Researchers with the Microsoft Security Response Center (MSRC) and Orca Security drew the covers back this week on a critical vulnerability in Microsoft Azure Cosmos DB that impacts its Cosmos DB Jupyter Notebooks feature. The remote code execution (RCE) bug provides a portrait into how weaknesses in the authentication architecture of cloud-native and machine learning-friendly environments could be used by attackers.
Dubbed CosMiss by Orca's research team, the vulnerability boils down to a misconfiguration in how authorization headers are handled, which let unauthenticated users gain read and write access to Azure Cosmos DB Notebooks, and inject and overwrite code.
"In short, if an attacker had knowledge of a Notebook's 'forwardingId', which is the UUID of the Notebook Workspace, they would have had full permissions on the Notebook, including read and write access, and the ability to modify the file system of the container running the notebook," wrote Lidor Ben Shitrit and Roee Sagi of Orca in a technical run-down of the vulnerability. "By modifying the container file system — aka dedicated workspace for temporary notebook hosting — we were able to obtain RCE in the notebook container."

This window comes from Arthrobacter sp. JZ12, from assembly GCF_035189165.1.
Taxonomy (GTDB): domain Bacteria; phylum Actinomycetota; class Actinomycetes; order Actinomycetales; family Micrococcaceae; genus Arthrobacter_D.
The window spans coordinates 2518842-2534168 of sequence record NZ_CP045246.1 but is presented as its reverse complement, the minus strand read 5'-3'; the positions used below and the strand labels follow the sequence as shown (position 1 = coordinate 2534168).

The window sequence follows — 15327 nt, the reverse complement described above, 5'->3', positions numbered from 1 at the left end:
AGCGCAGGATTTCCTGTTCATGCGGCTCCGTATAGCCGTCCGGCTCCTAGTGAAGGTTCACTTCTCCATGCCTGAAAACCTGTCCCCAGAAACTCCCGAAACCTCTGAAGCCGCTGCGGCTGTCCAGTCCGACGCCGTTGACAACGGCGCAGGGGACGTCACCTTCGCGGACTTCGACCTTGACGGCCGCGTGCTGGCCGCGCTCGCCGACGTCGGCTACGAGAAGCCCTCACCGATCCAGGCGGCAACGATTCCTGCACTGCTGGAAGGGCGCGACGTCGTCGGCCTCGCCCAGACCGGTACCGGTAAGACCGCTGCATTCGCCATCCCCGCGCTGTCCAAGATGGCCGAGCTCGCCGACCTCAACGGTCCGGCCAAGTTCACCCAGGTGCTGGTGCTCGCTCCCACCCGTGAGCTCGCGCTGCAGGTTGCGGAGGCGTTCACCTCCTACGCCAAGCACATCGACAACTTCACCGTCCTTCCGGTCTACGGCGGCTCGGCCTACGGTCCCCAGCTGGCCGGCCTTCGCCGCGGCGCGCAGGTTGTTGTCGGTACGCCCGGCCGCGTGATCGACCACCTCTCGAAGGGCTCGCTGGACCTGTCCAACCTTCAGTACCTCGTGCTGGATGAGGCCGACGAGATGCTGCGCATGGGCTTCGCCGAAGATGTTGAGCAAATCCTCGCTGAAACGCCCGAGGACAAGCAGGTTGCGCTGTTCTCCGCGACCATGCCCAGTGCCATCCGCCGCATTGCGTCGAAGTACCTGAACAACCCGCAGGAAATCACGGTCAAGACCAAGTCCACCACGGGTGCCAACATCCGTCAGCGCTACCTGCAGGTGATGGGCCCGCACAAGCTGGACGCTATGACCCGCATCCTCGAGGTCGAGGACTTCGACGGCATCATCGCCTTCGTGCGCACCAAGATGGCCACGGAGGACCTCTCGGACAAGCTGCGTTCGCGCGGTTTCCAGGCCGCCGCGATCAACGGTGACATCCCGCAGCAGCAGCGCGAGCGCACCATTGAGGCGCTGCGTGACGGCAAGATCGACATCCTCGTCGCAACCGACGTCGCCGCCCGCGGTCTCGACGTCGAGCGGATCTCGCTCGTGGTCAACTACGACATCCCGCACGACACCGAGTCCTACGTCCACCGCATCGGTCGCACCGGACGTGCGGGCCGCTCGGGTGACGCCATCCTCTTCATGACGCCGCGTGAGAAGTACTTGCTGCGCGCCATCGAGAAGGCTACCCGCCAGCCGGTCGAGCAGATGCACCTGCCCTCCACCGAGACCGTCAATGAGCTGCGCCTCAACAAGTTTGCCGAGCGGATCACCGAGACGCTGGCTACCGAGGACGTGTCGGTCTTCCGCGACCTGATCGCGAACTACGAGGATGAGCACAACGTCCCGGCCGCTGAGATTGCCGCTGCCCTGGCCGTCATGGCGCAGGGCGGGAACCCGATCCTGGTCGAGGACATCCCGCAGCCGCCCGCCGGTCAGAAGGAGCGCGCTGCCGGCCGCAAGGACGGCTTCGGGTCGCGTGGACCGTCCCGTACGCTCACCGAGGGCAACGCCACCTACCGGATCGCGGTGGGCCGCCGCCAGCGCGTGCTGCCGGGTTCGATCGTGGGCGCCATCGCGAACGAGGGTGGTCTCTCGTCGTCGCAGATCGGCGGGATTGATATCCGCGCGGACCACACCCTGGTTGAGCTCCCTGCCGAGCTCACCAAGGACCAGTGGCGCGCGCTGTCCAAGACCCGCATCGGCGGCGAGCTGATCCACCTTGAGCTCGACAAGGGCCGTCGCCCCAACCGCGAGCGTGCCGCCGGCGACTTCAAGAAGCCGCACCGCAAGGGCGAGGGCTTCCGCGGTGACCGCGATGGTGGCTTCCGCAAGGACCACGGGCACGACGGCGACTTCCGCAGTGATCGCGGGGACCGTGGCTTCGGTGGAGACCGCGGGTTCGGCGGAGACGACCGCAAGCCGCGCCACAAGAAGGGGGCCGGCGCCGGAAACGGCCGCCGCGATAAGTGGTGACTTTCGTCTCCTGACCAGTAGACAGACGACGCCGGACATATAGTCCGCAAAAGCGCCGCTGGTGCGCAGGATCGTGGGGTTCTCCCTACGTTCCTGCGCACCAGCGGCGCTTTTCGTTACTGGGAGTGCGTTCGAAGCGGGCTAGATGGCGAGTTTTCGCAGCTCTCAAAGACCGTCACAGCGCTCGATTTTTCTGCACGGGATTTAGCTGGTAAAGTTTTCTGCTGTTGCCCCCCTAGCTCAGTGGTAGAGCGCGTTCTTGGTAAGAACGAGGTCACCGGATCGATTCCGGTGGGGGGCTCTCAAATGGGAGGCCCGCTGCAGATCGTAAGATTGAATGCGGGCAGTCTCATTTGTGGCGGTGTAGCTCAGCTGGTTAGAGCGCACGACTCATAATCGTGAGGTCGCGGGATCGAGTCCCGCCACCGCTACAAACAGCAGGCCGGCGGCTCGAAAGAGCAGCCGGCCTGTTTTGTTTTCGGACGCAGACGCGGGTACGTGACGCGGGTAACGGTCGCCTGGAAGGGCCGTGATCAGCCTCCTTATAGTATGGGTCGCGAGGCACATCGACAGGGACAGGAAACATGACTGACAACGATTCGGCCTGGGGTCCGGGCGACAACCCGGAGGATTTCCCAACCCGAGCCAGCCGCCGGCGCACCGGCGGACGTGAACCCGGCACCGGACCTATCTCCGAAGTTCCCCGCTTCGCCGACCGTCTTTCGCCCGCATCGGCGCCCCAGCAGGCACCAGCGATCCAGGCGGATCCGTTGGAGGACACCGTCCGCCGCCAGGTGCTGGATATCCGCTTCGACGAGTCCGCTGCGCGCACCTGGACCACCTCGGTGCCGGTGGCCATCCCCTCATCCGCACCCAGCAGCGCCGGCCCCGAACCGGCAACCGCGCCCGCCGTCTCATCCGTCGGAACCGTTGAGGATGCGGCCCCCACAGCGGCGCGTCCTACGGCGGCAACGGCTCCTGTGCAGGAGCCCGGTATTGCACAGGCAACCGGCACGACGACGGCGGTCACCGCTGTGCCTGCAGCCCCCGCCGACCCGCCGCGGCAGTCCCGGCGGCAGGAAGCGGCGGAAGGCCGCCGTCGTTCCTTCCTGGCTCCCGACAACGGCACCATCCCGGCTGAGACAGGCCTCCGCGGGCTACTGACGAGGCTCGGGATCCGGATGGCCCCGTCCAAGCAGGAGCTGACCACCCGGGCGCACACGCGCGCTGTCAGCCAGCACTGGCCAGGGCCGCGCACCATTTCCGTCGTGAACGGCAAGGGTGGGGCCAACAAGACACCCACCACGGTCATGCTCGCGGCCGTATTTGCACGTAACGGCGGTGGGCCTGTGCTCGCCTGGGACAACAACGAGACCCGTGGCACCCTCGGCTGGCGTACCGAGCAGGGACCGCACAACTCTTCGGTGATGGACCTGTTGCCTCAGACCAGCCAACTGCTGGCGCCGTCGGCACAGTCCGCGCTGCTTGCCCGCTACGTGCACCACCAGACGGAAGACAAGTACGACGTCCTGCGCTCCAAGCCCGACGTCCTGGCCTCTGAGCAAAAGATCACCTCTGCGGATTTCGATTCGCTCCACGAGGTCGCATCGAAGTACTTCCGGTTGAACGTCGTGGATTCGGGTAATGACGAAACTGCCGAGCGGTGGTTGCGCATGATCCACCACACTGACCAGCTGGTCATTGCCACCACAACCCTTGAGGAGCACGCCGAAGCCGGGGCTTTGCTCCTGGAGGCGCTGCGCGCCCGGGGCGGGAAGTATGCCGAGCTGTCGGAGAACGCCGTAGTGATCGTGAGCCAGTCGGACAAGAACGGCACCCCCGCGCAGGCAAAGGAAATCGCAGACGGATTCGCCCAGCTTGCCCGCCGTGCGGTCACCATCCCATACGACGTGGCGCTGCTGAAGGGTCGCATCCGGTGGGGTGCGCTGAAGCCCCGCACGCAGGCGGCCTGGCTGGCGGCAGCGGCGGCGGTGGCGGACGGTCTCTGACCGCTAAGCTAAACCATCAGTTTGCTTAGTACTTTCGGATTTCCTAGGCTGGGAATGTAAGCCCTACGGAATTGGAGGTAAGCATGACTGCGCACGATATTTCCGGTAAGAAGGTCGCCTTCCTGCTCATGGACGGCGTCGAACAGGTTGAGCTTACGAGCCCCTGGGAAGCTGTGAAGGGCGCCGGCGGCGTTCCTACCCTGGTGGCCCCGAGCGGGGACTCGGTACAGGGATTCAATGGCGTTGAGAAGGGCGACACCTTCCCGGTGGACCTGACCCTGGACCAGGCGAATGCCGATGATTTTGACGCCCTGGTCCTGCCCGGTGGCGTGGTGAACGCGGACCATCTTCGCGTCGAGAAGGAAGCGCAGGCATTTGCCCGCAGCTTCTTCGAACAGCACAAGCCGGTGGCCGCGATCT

A distributed NoSQL database, Azure Cosmos DB is designed for supporting scalable, high-performance apps with high availability and low latency. Among its uses are for IoT device telemetry and analytics; real-time retail services to run things like product catalogs and AI-driven personalized recommendations; and globally distributed applications such as streaming services, pick-up and delivery services, and the like.
Meantime, Jupyter Notebooks is an open source interactive developer environment (IDE) used by developers, data scientists, engineers, and business analysts to do everything from data exploration and data cleaning to statistical modeling, data visualization, and machine learning. It's a powerful environment built for creating, executing, and sharing documents with live code, equations, visualizations, and narrative text.
Orca researchers say that this functionality makes a flaw in authentication within Cosmos DB Notebooks particularly risky, since they're "used by developers to create code and often contain highly sensitive information such as secrets and private keys embedded in the code."
The flaw was introduced in late summer, found and disclosed to Microsoft by Orca in early October, and fixed within two days. The patch required no action from customers to roll out due to the distributed architecture of Cosmos DB.